New York City Birdwatcher’s Companion: Red-Tailed Hawk
This post is an excerpt from the New York City Birdwatcher’s Companion.
The red-tailed hawk is considered a buteo: a member of the accipiter family that includes most diurnal hawks. Because of their widespread distribution across much of North America, the red-tailed hawk shows the most variation in plumage out of any accipiter. Most of the feather color differences between populations are clinal, with gradual variation in plumage across changes in geography. Buteos are primarily tree-nesters but also occupy cliffs. The nests contain conifer needles, which have aromatic chemicals called terpenes that repel insects and prevent fungal disease. Red-tailed hawks can also inhabit prebuilt nests from other accipiters. The hunting behavior of this hawk depends largely on surprise. They sit atop perches awaiting prey, catching the victim with their feet in a vigorous dive.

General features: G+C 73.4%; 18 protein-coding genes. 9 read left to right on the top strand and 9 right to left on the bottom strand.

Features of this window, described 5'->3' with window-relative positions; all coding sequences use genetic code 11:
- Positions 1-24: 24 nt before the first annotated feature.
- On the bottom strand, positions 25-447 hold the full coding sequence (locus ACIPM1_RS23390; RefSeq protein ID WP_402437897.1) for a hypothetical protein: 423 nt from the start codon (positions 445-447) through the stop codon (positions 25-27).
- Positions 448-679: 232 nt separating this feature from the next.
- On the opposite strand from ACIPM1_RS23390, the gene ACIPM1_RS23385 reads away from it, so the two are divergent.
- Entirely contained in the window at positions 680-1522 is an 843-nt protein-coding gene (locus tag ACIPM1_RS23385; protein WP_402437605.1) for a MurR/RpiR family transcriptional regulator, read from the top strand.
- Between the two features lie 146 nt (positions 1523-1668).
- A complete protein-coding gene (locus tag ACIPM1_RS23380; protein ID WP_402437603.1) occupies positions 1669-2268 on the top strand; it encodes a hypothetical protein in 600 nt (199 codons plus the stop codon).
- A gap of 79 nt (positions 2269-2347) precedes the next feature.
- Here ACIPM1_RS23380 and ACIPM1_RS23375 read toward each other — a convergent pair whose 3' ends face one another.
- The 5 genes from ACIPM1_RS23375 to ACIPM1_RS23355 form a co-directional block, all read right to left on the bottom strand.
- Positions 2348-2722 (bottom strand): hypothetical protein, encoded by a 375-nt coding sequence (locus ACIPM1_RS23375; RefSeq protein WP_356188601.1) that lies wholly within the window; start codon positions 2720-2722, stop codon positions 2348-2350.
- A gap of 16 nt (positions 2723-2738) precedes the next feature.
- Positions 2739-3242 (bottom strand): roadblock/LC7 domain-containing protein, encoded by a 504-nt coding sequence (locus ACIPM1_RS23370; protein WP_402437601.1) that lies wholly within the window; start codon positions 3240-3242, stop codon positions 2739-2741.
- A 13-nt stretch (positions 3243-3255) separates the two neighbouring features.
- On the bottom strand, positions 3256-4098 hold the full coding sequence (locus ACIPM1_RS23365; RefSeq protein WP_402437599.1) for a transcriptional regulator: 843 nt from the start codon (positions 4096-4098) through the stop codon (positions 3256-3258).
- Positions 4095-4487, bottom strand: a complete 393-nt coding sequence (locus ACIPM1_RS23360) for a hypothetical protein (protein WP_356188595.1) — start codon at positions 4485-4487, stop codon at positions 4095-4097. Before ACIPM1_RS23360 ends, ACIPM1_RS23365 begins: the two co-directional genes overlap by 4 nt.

Historically, red-tailed hawks have thrived in urban areas. A study conducted in the Milwaukee metro area showed that manmade nests produced more young per family than natural tree nests. Some of these human-made nests included high-voltage transmission towers, civil defense sirens, and the outfield lights of a professional baseball team. Urban areas have paved roads that are lined with perch sites and provide open landscape to spot prey (and roadkill). Manmade structures are harder to access and protect red-tailed hawks from invasive great horned owls and raccoons. The most famous of the New York City red-tailed hawks is Pale Male, hatched in 1990 and still living in 927 Fifth Avenue on the Upper East Side. When the building’s co-op board attempted to evict Pale Male from its nest in 2004, NYC’s residents protected the site in outrage. Today you can visit Pale Male, or check in on the hawk family in Tomkins Square Park.
– Male adult has broad, reddish tail
– White throat and breast with dark belly band
– Flight shape is a broad ‘U’, stiff wingbeats